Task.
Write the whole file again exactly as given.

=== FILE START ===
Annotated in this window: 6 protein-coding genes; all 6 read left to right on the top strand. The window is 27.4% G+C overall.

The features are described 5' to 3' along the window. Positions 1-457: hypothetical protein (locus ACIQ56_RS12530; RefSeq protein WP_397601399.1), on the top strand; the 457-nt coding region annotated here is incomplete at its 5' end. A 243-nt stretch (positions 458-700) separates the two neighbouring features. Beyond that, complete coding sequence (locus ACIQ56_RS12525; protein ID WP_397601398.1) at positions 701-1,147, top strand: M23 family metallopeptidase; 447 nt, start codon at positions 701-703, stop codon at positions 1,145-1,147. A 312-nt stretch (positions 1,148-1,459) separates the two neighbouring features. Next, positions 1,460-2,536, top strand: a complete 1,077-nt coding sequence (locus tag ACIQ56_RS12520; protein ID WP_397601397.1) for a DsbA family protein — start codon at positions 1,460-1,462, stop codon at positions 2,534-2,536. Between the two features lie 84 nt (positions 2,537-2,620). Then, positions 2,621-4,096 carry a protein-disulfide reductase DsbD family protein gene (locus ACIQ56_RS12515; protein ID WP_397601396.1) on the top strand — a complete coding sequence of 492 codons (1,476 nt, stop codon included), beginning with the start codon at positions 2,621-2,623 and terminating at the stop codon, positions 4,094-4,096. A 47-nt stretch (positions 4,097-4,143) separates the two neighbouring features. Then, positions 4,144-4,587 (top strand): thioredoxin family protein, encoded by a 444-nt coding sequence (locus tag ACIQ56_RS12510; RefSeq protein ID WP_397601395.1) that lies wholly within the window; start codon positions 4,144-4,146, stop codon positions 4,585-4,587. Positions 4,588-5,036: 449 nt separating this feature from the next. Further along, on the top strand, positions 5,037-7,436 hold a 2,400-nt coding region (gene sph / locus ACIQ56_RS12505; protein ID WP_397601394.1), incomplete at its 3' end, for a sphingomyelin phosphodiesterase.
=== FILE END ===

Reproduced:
Annotated in this window: 6 protein-coding genes; all 6 read left to right on the top strand. The window is 27.4% G+C overall.

The features are described 5' to 3' along the window. Positions 1-457: hypothetical protein (locus ACIQ56_RS12530; RefSeq protein WP_397601399.1), on the top strand; the 457-nt coding region annotated here is incomplete at its 5' end. A 243-nt stretch (positions 458-700) separates the two neighbouring features. Beyond that, complete coding sequence (locus ACIQ56_RS12525; protein ID WP_397601398.1) at positions 701-1,147, top strand: M23 family metallopeptidase; 447 nt, start codon at positions 701-703, stop codon at positions 1,145-1,147. A 312-nt stretch (positions 1,148-1,459) separates the two neighbouring features. Next, positions 1,460-2,536, top strand: a complete 1,077-nt coding sequence (locus tag ACIQ56_RS12520; protein ID WP_397601397.1) for a DsbA family protein — start codon at positions 1,460-1,462, stop codon at positions 2,534-2,536. Between the two features lie 84 nt (positions 2,537-2,620). Then, positions 2,621-4,096 carry a protein-disulfide reductase DsbD family protein gene (locus ACIQ56_RS12515; protein ID WP_397601396.1) on the top strand — a complete coding sequence of 492 codons (1,476 nt, stop codon included), beginning with the start codon at positions 2,621-2,623 and terminating at the stop codon, positions 4,094-4,096. A 47-nt stretch (positions 4,097-4,143) separates the two neighbouring features. Then, positions 4,144-4,587 (top strand): thioredoxin family protein, encoded by a 444-nt coding sequence (locus tag ACIQ56_RS12510; RefSeq protein ID WP_397601395.1) that lies wholly within the window; start codon positions 4,144-4,146, stop codon positions 4,585-4,587. Positions 4,588-5,036: 449 nt separating this feature from the next. Further along, on the top strand, positions 5,037-7,436 hold a 2,400-nt coding region (gene sph / locus ACIQ56_RS12505; protein ID WP_397601394.1), incomplete at its 3' end, for a sphingomyelin phosphodiesterase.